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Thread: IVT with ln Question

  1. #1
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    IVT with ln Question

    Hi there, I used to post here occasionally but my account was either deactivated or more likely I lost my password/username etc...

    Anyway, my question is this,

    use the intermediate value theorem to prove that equation lnx + x = 3 has a solution in the interval [1,e]

    Basically I know how to use the theorem but including ln and base e have lost me. Any help will be greatly appreciated! Thanks!
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  2. #2
    Super Member redsoxfan325's Avatar
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    Swampscott, MA
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    Quote Originally Posted by Trevor View Post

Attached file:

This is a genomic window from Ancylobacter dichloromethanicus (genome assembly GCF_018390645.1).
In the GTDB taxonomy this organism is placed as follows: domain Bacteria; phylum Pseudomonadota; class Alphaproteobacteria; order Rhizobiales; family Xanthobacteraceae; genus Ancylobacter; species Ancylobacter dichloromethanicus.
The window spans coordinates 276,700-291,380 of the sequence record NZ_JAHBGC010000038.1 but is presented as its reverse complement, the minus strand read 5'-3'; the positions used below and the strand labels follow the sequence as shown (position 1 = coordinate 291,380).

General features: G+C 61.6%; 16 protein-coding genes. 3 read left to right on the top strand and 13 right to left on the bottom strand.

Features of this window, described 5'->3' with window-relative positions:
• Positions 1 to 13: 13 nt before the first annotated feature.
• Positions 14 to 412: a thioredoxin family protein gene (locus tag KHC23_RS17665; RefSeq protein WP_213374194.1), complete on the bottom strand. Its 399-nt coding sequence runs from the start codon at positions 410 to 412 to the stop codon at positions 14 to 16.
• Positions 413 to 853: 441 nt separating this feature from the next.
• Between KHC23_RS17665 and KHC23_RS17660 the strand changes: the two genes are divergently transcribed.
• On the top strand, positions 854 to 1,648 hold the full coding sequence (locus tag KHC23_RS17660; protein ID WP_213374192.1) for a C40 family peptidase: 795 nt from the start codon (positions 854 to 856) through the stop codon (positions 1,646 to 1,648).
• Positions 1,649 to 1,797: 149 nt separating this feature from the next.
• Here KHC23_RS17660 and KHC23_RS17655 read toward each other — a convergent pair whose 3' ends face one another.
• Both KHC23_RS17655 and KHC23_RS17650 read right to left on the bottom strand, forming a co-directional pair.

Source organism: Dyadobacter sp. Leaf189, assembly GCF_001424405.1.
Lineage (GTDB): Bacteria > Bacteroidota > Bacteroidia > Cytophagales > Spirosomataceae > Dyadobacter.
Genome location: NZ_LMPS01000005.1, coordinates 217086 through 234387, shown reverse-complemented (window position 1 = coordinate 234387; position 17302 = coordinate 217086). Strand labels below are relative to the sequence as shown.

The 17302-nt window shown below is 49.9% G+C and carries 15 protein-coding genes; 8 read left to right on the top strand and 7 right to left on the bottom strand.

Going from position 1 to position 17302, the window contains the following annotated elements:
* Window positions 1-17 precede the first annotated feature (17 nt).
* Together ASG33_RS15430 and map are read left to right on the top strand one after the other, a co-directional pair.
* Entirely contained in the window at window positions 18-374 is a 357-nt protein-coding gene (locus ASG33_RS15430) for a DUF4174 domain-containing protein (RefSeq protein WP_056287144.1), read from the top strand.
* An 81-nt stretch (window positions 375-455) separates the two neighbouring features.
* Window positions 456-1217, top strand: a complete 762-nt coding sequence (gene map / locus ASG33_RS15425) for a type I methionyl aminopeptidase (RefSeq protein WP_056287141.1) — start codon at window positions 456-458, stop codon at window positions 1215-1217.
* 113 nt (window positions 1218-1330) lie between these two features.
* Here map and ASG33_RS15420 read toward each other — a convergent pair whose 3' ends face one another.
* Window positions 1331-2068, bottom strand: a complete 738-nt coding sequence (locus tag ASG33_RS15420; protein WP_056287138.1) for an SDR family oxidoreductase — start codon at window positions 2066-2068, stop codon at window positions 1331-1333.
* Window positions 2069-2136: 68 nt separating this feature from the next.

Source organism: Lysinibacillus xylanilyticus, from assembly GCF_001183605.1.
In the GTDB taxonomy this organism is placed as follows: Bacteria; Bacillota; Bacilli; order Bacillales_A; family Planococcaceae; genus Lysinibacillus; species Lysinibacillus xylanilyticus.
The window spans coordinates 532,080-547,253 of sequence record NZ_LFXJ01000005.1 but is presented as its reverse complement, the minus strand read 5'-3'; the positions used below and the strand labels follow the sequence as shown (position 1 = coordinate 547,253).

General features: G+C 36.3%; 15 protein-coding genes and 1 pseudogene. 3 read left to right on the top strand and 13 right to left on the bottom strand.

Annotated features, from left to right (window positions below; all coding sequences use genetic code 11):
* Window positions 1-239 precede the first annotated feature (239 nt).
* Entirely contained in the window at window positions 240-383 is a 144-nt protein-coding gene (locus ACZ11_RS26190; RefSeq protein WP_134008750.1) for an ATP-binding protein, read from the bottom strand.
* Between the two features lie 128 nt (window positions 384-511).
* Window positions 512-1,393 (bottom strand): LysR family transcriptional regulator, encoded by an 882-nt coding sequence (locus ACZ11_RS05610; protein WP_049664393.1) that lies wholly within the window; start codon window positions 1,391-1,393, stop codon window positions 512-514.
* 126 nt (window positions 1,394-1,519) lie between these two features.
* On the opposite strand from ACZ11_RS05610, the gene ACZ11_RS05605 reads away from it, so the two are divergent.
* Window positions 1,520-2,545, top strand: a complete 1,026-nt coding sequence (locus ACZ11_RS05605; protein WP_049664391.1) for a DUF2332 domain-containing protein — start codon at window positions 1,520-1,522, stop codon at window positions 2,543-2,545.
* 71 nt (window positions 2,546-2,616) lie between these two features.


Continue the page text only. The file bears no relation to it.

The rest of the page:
Hi there, I used to post here occasionally but my account was either deactivated or more likely I lost my password/username etc...

    Anyway, my question is this,

    use the intermediate value theorem to prove that equation lnx + x = 3 has a solution in the interval [1,e]

    Basically I know how to use the theorem but including ln and base e have lost me. Any help will be greatly appreciated! Thanks!
    You want to show that $\displaystyle f(x)=\ln(x)+x-3$ has a root in $\displaystyle [1,e]$. Evaluating $\displaystyle f(1)$ gives us $\displaystyle \ln(1)+1-3=-2$. Evaluating $\displaystyle f(e)$ gives us $\displaystyle \ln(e)+e-3=e-2$.

    Since $\displaystyle f(1)<0$ and $\displaystyle f(e)>0$, we know that (by the IVT) $\displaystyle \exists~x_0\in[1,e]$ such that $\displaystyle f(x_0)=0$.
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